Cape Town “pilgrims” walk the length of the Gaza Strip to raise awareness

March comes as US admits Palestinians are facing “acute food insecurity”

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Photo of Palestine solidarity pilgrimage

Hundreds of people gathered outside the Claremont Main Road Mosque, one of the stops on the route of the “pilgrimage” in solidarity with the people of the Gaza Strip. Photo: Matthew Hirsch

Hundreds of people walked from Simon’s Town to Cape Town’s city centre on Human Rights Day as part of a “pilgrimage” in solidarity with the people of Gaza, and to call for a ceasefire. The 41 kilometre journey is about the length of the Gaza Strip.

More than 31,000 Palestinians have been killed in Israel’s war on the occupied territory. Even Anthony Blinken, the Secretary of State of the US, Israel’s closest ally, has admitted that the population of Gaza is facing “acute food insecurity” as a result of the bombardment and blockages of food aid. The US has provided $216 billion in military aid to Israel between 1946 and 2023, more than double the next biggest recipient.

Although the event was organised by Christians, it was a multi-faith event. At a stop in Plumstead, South African Jews For a Free Palestine (SAJFP) led the group in prayer.

“It’s amazing to see the Christian community come together like this and to walk in a pilgrimage together has been incredibly moving,” said Mitchel Joffe Hunter.

“We’ve now covered 22 km. We would currently be halfway if we were walking south in Gaza. We’ve done half of the walk that people fleeing the North of Gaza have had to endure the past few months,” he told those who had gathered.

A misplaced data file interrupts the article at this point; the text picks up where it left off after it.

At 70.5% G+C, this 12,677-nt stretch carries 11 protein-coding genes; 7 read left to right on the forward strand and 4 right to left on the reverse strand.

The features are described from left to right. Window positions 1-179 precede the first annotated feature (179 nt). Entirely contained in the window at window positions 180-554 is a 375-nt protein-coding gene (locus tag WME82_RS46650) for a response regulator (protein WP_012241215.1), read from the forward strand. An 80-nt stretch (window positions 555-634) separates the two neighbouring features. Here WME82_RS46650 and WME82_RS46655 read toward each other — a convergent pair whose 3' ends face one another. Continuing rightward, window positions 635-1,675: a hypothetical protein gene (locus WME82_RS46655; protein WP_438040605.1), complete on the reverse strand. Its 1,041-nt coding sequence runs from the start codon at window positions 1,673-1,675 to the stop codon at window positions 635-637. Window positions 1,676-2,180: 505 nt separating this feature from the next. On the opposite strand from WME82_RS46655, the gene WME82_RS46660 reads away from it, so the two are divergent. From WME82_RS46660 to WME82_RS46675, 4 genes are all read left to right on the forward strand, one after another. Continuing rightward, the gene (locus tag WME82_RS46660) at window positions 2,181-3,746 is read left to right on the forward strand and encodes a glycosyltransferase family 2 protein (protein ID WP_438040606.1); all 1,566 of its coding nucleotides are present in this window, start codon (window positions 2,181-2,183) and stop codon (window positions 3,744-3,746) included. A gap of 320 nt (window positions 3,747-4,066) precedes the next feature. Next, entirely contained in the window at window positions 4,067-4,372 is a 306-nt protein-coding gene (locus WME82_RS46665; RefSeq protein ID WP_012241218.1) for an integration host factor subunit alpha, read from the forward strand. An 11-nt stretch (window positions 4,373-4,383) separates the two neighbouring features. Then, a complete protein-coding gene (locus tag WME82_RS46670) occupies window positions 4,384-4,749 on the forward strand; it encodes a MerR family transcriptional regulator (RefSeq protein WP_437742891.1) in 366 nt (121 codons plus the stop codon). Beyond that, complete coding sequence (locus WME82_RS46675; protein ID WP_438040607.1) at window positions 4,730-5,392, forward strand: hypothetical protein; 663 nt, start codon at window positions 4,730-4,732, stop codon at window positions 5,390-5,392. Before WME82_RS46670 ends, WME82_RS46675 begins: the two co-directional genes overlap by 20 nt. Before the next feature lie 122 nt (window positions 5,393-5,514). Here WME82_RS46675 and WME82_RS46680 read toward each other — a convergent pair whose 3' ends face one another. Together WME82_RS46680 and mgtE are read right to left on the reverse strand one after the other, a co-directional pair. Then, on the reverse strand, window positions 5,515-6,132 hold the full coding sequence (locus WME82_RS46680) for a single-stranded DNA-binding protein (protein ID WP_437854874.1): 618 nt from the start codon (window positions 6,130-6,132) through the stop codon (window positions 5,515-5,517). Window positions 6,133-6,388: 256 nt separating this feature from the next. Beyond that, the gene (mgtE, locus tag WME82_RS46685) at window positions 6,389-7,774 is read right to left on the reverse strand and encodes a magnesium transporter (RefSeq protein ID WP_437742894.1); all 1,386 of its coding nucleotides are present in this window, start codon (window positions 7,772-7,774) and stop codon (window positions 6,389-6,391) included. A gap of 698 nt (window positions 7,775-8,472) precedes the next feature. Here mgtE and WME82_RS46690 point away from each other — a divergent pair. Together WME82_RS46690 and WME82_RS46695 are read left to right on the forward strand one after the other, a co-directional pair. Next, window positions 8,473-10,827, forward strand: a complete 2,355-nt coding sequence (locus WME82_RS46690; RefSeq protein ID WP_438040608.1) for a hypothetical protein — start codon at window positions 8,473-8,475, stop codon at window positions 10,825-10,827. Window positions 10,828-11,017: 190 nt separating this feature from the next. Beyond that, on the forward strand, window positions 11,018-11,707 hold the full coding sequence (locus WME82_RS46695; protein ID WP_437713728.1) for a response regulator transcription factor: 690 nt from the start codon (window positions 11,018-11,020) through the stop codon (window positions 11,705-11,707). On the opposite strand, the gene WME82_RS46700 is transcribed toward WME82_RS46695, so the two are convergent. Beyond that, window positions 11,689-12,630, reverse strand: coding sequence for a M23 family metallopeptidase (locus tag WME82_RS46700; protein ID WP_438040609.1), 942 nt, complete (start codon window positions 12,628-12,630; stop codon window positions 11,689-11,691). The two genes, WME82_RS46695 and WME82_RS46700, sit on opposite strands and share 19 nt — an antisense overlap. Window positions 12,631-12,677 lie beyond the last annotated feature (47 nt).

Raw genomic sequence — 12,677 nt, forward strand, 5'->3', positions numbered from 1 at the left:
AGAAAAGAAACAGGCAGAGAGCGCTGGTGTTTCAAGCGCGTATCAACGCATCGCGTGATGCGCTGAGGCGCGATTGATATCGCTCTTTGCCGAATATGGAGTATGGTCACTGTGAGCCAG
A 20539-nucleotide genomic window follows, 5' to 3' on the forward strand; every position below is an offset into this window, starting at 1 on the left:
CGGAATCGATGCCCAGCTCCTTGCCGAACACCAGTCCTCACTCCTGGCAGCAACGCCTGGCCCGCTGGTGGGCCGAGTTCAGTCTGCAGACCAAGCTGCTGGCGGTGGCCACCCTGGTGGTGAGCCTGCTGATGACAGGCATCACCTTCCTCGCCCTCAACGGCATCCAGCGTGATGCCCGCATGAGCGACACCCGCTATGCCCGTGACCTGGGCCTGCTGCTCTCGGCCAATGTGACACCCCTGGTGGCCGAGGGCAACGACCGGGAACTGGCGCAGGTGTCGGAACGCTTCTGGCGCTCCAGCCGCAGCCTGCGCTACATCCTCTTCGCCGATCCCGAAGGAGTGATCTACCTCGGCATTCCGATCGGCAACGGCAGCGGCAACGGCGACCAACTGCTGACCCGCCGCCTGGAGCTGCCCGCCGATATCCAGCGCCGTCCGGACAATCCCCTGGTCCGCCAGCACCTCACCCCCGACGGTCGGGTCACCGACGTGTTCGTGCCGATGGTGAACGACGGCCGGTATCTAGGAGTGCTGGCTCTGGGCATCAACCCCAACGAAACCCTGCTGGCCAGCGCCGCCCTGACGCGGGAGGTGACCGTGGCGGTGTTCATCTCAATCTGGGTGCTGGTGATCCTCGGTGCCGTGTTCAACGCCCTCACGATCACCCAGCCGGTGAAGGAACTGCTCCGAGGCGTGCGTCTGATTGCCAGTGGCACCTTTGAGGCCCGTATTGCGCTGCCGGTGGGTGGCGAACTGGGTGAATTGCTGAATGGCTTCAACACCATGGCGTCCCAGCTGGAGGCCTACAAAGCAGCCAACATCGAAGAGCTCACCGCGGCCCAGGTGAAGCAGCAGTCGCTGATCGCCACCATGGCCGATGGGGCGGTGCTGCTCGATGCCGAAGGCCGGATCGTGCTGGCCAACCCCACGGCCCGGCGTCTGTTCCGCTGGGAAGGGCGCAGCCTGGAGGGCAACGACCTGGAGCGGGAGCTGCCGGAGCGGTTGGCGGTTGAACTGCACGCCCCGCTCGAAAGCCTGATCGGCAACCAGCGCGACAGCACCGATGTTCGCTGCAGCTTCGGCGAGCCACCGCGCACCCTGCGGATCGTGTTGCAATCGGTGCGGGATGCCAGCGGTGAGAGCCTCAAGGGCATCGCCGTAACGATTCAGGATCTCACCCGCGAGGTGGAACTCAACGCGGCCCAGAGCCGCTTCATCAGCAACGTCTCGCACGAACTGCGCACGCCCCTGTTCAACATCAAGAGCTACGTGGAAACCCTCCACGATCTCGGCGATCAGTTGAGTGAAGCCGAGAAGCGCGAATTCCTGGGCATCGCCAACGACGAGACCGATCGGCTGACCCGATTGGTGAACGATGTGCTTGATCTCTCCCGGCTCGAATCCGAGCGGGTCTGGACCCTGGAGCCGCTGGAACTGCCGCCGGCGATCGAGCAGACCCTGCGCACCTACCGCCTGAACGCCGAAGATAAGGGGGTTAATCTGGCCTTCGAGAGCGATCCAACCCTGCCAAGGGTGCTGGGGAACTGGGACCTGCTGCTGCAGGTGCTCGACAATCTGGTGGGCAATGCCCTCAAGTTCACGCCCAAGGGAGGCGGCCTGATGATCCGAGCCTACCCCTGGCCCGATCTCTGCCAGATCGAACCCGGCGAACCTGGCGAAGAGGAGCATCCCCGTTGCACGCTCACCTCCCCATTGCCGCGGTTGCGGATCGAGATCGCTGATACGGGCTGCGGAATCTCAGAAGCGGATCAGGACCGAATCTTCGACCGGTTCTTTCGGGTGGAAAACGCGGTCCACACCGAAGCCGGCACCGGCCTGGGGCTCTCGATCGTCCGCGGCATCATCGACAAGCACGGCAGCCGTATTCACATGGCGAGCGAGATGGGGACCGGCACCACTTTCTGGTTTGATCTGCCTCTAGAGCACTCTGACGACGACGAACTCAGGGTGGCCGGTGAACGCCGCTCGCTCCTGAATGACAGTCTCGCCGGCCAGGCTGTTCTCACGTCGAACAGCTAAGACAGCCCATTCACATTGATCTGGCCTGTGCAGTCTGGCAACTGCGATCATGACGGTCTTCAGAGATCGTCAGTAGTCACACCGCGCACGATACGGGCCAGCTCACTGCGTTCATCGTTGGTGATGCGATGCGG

There was also a stop outside the Claremont Main Road Mosque. Edwin Arrison, one of the organisers, thanked those who came out to support the group even though they were fasting during the month of Ramadan.

Hundreds of people gathered outside the mosque to support the walkers. Chants of “from District Six to Palestine, forced removals are a crime”, and “free free Palestine” were heard.

Steve Schallert, an organiser of the event, told GroundUp there had been more than a hundred pilgrimages in about 20 countries. “It was an easy invitation from the very beginning for Cape Town to be involved. … There were Palestinian Christians in the West Bank and Gaza who said we need the church on a global scale to be our brothers and sisters and respond in some way.”

He said it was intentional to open the pilgrimage to people of all and no faiths.

According to The Gaza Ceasefire Pilgrimage website, the pilgrimages were started by James Harris, a New Zealander, “who, heartbroken and feeling helpless, was moved to walk the distance of Gaza in prayerful solidarity”.

“Like many organisations around the world, including Amnesty International, as well as Israeli human rights groups and Jewish peace groups, we too want to accurately name what Palestinians are undergoing as fitting the legal definition of apartheid and military occupation,” the organisers wrote.

The pilgrimage was expected to end with prayers at the Groote Kerk church in Cape Town.

TOPICS:  Israel-Palestine

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